The documentary is dedicated to exploring the life and legacies of Ulugh Beg, the great 15th century astronomer who ruled Transoxania, Central Asia, from 1411 to 1449.
The idea of creating the film originated a long time ago. Ulugh Beg’s personality and historical role have fascinated me ever since my childhood. A great polymath and enlightened ruler, Ulugh Beg was an extraordinary man, whose incredible impact and legacy extend beyond the boundaries of time and space.
Ulugh Beg’s name can be listed alongside the likes of Nicolaus Copernicus, Galileo Galilei and Johannes Kepler.
During Ulugh Beg’s rule, Samarkand became the centre of the world’s most advanced studies in astronomy. He built a monumental observatory which brought together some of the most prominent scholars of the time. Ulugh Beg compiled a catalogue containing data on 1,118 stars and measured the year to within 25 seconds of its actual duration. Moreover, his calculation of the earth’s axial tilt as 23.52 degrees is still the most accurate measurement to date. Star charts created by Ulugh Beg were used in navigation up until the 19th century.
He was a man with a difficult, tragic but extraordinary life. A remarkable person with an impressive intellect and passion for science and knowledge, he was far ahead of his time, and tragically became a victim of the darkness and ignorance of the epoch.
While working on the film’s script we carried out a long and painstaking research to explore the events surrounding Ulugh Beg’s extraordinary life from his birth into the Timurid dynasty through his remarkable childhood and education right up to his death.
Raised in the court of his grandfather Tamerlane, the great medieval conqueror and founder of the Timurid empire, Ulugh Beg was educated by best scholars of that time. Tamerlane regarded education and knowledge as key drivers of his country’s future prosperity, and therefore paid close attention to his grandson’s education. This played a decisive role in the development of Ulugh Beg’s personality as a just ruler and an outstanding scholar.
It was my firm conviction that the film should be made by a person who was born and raised in Uzbekistan and had an extensive background knowledge of the subject. Film director Bakhodir Yuldashev and I have known each other for many years. He gladly accepted our offer to work on the project and immersed himself completely in the story, the epoch and the extraordinary personality of the great scholar and ruler.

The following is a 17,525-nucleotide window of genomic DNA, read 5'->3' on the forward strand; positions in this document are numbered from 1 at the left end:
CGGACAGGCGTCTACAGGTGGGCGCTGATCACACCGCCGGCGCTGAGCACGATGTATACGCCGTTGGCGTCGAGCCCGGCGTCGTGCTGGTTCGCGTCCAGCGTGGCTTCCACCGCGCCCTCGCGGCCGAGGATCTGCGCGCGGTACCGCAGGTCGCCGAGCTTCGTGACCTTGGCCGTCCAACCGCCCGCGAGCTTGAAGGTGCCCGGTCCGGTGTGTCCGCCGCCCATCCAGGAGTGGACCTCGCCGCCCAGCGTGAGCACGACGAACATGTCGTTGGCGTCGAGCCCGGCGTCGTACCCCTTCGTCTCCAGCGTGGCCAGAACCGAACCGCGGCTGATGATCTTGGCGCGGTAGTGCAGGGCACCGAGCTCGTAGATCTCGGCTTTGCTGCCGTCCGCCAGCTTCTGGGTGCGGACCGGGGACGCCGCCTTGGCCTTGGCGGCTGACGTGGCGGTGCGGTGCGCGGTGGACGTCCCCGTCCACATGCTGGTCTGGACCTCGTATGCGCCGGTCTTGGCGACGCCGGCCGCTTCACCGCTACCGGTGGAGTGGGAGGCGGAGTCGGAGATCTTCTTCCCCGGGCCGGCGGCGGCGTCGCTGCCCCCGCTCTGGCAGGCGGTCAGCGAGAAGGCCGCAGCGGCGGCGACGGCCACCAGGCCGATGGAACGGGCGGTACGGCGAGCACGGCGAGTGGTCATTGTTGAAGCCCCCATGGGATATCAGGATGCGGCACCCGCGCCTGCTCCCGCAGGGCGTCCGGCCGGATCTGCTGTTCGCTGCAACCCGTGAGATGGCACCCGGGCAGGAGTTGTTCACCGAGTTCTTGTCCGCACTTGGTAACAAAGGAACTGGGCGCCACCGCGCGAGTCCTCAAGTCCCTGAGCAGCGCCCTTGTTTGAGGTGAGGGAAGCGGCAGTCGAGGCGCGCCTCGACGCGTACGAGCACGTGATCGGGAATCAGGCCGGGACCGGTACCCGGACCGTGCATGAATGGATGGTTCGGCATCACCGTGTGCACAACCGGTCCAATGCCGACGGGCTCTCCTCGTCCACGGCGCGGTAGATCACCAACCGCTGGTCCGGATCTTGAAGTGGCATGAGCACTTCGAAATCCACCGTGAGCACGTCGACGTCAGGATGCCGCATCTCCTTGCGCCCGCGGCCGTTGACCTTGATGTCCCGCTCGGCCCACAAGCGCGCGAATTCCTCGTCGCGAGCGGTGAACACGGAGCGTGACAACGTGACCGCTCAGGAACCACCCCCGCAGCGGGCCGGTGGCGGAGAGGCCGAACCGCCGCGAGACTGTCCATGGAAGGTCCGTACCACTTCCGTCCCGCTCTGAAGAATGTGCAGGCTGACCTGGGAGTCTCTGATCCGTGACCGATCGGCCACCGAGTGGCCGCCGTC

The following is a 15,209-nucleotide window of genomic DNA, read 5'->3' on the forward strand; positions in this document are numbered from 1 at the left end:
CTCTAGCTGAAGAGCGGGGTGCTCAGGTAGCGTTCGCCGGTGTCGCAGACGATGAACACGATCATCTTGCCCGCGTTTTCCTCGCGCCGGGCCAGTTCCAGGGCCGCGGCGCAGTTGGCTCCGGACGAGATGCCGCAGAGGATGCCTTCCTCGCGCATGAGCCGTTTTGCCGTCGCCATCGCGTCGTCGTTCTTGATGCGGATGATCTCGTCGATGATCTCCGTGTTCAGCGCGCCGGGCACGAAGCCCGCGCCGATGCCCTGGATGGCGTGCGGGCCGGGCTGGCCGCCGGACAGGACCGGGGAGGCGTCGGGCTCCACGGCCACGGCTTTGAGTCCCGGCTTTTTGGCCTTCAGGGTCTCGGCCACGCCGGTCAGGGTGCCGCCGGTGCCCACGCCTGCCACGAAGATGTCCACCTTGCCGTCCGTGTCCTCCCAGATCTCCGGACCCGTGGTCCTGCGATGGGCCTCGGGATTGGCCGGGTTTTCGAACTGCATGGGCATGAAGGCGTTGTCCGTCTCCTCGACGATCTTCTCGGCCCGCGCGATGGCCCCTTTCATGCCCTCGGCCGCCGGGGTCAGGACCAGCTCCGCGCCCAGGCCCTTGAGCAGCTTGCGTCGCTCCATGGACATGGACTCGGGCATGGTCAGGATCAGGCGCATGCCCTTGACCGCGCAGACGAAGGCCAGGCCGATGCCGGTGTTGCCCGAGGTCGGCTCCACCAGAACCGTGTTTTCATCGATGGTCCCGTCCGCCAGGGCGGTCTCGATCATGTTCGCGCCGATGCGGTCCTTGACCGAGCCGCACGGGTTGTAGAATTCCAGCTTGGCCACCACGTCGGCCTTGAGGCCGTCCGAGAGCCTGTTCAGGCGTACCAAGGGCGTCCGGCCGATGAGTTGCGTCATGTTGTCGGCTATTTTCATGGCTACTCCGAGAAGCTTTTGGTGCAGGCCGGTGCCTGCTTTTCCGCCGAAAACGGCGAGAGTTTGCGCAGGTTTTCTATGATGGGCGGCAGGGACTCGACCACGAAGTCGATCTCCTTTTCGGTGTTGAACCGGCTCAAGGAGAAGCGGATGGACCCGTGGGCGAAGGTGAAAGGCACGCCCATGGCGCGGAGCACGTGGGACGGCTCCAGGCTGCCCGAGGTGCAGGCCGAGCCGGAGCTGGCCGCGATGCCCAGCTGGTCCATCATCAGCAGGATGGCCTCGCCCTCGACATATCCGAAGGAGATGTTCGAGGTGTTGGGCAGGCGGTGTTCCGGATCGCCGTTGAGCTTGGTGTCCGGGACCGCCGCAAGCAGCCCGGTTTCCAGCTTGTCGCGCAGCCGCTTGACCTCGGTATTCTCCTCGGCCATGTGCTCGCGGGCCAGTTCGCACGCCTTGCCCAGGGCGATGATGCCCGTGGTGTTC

I think Bakhodir has made an excellent job of providing an insight into Ulugh Beg’s life and achievements. The film features interviews with leading experts and scholars from the USA, France, the United Kingdom, Denmark, Russia, Uzbekistan and the Netherlands.
It is noteworthy that many of the international scholars we have spoken to stressed the important part bplayed by Ulugh Beg’s remarkable achievements and inventions in sparking their interest in our country and region as a whole.
The documentary also features artefacts, manuscripts and exhibits held at the Bodleian libraries in Oxford, British museum, Observatoire de la Cote d’Azur in France, the Museum of the History of Science in Oxford, and St. John’s College. Filming was also done at Princeton University, Griffith Observatory and the University of California.
Starring in the film are world-renowned actors Vincent Cassel, Armand Assante and Francisco Ovalle. I would also like to mention here the brilliant work by our Uzbek actors Maruf Otajonov, Javakhir Zakirov and Khashim Arslanov.
The film makers also introduced some scenes with enactments of historical events. A very close attention was paid to making and selecting the elaborate outfits to better reflect the spirit of that time.
The film’s score was composed by well-known record producer and songwriter Walter Afanasieff, the winner of the 1999 Grammy Award in the Record of the Year category for producing “My Heart Will Go On” by Celine Dion. Afanasieff produced and arranged many successful motion picture soundtracks, including for “Aladdin» (“A Whole New World”), “The Hunchback of Notre Dame” (“Someday”) and “Hercules.
Amazing Uzbek singer Sevara Nazarkhan’s brilliant performance features in the film’s soundtrack.
We will keep you abreast of news regarding the film’s premiere.
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